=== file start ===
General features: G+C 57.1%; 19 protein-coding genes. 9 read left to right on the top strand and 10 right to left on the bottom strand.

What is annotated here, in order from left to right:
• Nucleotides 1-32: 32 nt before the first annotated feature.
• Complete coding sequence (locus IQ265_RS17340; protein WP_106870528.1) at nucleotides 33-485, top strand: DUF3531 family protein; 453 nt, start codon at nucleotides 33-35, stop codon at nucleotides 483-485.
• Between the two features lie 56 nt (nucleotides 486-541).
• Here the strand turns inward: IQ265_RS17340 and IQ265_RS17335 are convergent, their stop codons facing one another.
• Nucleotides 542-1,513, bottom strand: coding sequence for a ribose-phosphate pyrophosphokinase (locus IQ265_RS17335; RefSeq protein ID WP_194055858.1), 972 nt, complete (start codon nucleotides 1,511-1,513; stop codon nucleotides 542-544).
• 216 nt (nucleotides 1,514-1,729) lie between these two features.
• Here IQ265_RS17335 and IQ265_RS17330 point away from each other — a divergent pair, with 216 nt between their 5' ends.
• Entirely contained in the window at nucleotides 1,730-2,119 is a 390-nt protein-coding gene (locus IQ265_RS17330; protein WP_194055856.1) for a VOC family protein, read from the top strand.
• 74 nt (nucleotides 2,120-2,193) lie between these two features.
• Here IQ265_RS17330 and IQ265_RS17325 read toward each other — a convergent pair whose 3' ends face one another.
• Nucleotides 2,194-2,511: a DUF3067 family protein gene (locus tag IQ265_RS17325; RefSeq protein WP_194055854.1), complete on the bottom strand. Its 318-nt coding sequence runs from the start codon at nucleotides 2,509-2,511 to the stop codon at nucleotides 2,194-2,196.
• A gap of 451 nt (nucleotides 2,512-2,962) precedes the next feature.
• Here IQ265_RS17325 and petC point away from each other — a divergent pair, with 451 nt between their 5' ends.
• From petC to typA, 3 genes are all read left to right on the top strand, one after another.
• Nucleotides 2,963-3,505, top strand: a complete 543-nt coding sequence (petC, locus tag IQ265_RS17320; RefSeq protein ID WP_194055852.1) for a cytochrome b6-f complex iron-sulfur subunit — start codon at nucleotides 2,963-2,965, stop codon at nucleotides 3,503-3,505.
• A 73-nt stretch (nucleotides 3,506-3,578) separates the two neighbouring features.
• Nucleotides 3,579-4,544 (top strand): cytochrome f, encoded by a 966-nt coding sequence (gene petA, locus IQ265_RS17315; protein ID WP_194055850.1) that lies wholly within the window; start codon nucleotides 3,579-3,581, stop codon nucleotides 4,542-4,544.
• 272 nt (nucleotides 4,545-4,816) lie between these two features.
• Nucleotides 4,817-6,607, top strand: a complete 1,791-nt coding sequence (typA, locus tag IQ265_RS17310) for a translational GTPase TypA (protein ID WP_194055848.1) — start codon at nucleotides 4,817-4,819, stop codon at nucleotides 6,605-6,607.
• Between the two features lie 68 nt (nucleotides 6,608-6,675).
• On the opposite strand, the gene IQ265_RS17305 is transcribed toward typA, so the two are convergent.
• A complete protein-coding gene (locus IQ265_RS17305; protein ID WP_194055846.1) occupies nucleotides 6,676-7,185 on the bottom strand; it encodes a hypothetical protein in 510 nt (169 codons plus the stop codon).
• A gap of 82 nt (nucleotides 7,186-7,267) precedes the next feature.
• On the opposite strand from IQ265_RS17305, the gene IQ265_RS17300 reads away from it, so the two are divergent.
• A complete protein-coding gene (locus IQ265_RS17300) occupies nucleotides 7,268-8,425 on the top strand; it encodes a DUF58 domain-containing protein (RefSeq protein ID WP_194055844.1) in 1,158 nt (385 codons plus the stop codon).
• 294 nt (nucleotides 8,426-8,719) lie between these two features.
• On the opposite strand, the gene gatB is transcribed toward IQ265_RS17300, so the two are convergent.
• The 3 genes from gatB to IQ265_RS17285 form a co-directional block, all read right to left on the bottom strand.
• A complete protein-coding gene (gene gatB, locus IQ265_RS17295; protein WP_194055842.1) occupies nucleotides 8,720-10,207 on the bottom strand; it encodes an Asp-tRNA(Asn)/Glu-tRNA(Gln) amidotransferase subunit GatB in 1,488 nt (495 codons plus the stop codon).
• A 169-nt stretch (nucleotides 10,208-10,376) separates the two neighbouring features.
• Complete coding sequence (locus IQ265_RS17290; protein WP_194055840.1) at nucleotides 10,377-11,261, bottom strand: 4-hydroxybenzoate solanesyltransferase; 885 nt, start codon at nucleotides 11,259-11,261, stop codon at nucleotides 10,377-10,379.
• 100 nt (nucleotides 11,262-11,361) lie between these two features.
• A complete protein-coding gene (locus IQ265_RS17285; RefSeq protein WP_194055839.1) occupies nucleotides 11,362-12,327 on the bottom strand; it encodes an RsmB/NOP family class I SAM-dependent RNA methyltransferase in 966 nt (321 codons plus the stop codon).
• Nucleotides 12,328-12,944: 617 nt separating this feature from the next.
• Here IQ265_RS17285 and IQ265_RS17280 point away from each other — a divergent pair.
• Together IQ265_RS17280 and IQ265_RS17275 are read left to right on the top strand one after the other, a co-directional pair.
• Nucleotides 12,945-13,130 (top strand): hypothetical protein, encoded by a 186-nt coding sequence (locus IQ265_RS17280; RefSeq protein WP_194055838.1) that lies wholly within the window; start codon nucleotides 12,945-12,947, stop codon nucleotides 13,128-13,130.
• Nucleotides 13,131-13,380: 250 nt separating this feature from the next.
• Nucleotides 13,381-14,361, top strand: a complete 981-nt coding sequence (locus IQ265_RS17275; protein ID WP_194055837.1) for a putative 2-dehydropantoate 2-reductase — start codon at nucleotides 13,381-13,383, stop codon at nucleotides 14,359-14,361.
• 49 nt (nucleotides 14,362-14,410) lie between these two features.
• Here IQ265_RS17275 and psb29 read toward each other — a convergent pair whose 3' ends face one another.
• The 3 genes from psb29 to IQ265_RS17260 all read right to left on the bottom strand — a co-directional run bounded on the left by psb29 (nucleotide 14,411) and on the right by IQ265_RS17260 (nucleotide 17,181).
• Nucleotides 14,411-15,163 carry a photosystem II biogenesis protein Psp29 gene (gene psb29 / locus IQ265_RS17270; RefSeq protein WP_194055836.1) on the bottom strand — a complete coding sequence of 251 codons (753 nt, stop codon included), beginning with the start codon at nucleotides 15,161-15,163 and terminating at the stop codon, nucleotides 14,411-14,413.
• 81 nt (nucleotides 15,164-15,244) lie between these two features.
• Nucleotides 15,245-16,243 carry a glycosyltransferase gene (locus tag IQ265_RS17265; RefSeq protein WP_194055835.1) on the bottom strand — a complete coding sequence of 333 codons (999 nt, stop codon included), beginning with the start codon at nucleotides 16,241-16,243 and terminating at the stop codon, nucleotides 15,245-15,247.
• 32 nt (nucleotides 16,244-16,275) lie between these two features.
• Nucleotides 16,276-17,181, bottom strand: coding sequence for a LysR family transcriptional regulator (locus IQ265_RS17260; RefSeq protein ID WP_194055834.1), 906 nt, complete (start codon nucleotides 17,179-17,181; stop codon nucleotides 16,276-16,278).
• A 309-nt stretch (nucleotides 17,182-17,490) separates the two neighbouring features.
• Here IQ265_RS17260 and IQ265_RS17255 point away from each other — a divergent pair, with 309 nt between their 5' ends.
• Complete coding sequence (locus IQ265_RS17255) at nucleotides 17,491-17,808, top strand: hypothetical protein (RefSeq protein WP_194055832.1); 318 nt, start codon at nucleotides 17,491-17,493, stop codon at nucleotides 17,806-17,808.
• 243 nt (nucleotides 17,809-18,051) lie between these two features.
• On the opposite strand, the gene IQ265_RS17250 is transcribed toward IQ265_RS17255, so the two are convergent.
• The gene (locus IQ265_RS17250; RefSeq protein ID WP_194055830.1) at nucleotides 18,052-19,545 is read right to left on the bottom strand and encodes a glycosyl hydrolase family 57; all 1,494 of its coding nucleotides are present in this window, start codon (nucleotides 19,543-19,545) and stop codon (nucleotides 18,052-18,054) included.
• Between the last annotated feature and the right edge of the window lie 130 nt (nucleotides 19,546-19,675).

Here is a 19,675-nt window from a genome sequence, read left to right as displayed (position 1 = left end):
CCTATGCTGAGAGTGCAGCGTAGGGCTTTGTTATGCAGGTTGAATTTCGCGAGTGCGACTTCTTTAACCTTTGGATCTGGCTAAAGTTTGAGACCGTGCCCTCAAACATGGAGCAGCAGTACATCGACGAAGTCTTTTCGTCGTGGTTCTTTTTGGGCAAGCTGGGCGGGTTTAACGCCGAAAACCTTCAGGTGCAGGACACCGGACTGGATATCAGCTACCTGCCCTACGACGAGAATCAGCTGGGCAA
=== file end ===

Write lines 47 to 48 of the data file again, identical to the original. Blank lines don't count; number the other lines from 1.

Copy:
• Nucleotides 15,245-16,243 carry a glycosyltransferase gene (locus tag IQ265_RS17265; RefSeq protein WP_194055835.1) on the bottom strand — a complete coding sequence of 333 codons (999 nt, stop codon included), beginning with the start codon at nucleotides 16,241-16,243 and terminating at the stop codon, nucleotides 15,245-15,247.
• 32 nt (nucleotides 16,244-16,275) lie between these two features.